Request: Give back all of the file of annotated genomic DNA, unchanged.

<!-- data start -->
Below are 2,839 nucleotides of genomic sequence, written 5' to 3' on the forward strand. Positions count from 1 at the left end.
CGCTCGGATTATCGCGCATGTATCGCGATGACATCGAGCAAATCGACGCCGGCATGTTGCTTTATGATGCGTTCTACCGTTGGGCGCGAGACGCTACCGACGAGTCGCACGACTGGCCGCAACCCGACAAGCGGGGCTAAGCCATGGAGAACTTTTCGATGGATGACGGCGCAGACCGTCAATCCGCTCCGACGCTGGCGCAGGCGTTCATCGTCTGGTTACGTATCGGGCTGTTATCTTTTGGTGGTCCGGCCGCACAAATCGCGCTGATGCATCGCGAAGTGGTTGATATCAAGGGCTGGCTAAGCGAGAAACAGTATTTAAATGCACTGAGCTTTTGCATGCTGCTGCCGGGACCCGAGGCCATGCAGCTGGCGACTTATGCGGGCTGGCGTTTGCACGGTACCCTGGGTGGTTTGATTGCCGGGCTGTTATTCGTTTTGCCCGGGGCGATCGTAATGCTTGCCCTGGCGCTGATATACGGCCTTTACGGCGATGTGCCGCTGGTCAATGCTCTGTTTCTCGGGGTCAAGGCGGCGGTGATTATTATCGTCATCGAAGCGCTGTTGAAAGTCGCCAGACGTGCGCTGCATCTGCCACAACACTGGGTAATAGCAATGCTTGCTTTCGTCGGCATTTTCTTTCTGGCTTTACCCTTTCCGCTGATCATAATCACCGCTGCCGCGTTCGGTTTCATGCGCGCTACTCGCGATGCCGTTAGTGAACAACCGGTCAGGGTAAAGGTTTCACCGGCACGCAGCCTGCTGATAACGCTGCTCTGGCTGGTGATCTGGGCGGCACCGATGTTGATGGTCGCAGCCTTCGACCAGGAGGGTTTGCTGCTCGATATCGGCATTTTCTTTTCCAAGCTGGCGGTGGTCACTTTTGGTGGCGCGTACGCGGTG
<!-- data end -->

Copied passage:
Below are 2,839 nucleotides of genomic sequence, written 5' to 3' on the forward strand. Positions count from 1 at the left end.
CGCTCGGATTATCGCGCATGTATCGCGATGACATCGAGCAAATCGACGCCGGCATGTTGCTTTATGATGCGTTCTACCGTTGGGCGCGAGACGCTACCGACGAGTCGCACGACTGGCCGCAACCCGACAAGCGGGGCTAAGCCATGGAGAACTTTTCGATGGATGACGGCGCAGACCGTCAATCCGCTCCGACGCTGGCGCAGGCGTTCATCGTCTGGTTACGTATCGGGCTGTTATCTTTTGGTGGTCCGGCCGCACAAATCGCGCTGATGCATCGCGAAGTGGTTGATATCAAGGGCTGGCTAAGCGAGAAACAGTATTTAAATGCACTGAGCTTTTGCATGCTGCTGCCGGGACCCGAGGCCATGCAGCTGGCGACTTATGCGGGCTGGCGTTTGCACGGTACCCTGGGTGGTTTGATTGCCGGGCTGTTATTCGTTTTGCCCGGGGCGATCGTAATGCTTGCCCTGGCGCTGATATACGGCCTTTACGGCGATGTGCCGCTGGTCAATGCTCTGTTTCTCGGGGTCAAGGCGGCGGTGATTATTATCGTCATCGAAGCGCTGTTGAAAGTCGCCAGACGTGCGCTGCATCTGCCACAACACTGGGTAATAGCAATGCTTGCTTTCGTCGGCATTTTCTTTCTGGCTTTACCCTTTCCGCTGATCATAATCACCGCTGCCGCGTTCGGTTTCATGCGCGCTACTCGCGATGCCGTTAGTGAACAACCGGTCAGGGTAAAGGTTTCACCGGCACGCAGCCTGCTGATAACGCTGCTCTGGCTGGTGATCTGGGCGGCACCGATGTTGATGGTCGCAGCCTTCGACCAGGAGGGTTTGCTGCTCGATATCGGCATTTTCTTTTCCAAGCTGGCGGTGGTCACTTTTGGTGGCGCGTACGCGGTG